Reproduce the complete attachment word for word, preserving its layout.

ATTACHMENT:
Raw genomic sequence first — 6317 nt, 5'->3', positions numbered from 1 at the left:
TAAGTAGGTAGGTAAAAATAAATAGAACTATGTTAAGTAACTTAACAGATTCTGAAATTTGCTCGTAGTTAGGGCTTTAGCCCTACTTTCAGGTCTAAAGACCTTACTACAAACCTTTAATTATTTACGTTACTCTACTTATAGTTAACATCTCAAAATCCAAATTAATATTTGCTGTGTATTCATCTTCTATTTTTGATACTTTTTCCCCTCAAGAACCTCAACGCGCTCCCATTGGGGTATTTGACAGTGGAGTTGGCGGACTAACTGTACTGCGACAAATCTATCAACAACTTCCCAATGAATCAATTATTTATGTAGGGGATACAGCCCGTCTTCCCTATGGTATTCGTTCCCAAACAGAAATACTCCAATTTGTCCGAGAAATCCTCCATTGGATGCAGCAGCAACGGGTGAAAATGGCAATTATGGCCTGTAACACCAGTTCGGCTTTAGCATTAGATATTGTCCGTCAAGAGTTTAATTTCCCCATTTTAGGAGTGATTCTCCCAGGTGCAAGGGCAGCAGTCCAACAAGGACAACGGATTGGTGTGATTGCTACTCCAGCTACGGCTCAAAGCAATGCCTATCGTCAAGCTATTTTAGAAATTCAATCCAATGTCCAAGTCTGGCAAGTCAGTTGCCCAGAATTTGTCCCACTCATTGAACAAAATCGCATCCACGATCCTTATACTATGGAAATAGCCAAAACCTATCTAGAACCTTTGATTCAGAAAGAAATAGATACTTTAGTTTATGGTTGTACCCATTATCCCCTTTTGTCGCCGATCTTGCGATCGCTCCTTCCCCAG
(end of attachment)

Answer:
Raw genomic sequence first — 6317 nt, 5'->3', positions numbered from 1 at the left:
TAAGTAGGTAGGTAAAAATAAATAGAACTATGTTAAGTAACTTAACAGATTCTGAAATTTGCTCGTAGTTAGGGCTTTAGCCCTACTTTCAGGTCTAAAGACCTTACTACAAACCTTTAATTATTTACGTTACTCTACTTATAGTTAACATCTCAAAATCCAAATTAATATTTGCTGTGTATTCATCTTCTATTTTTGATACTTTTTCCCCTCAAGAACCTCAACGCGCTCCCATTGGGGTATTTGACAGTGGAGTTGGCGGACTAACTGTACTGCGACAAATCTATCAACAACTTCCCAATGAATCAATTATTTATGTAGGGGATACAGCCCGTCTTCCCTATGGTATTCGTTCCCAAACAGAAATACTCCAATTTGTCCGAGAAATCCTCCATTGGATGCAGCAGCAACGGGTGAAAATGGCAATTATGGCCTGTAACACCAGTTCGGCTTTAGCATTAGATATTGTCCGTCAAGAGTTTAATTTCCCCATTTTAGGAGTGATTCTCCCAGGTGCAAGGGCAGCAGTCCAACAAGGACAACGGATTGGTGTGATTGCTACTCCAGCTACGGCTCAAAGCAATGCCTATCGTCAAGCTATTTTAGAAATTCAATCCAATGTCCAAGTCTGGCAAGTCAGTTGCCCAGAATTTGTCCCACTCATTGAACAAAATCGCATCCACGATCCTTATACTATGGAAATAGCCAAAACCTATCTAGAACCTTTGATTCAGAAAGAAATAGATACTTTAGTTTATGGTTGTACCCATTATCCCCTTTTGTCGCCGATCTTGCGATCGCTCCTTCCCCAG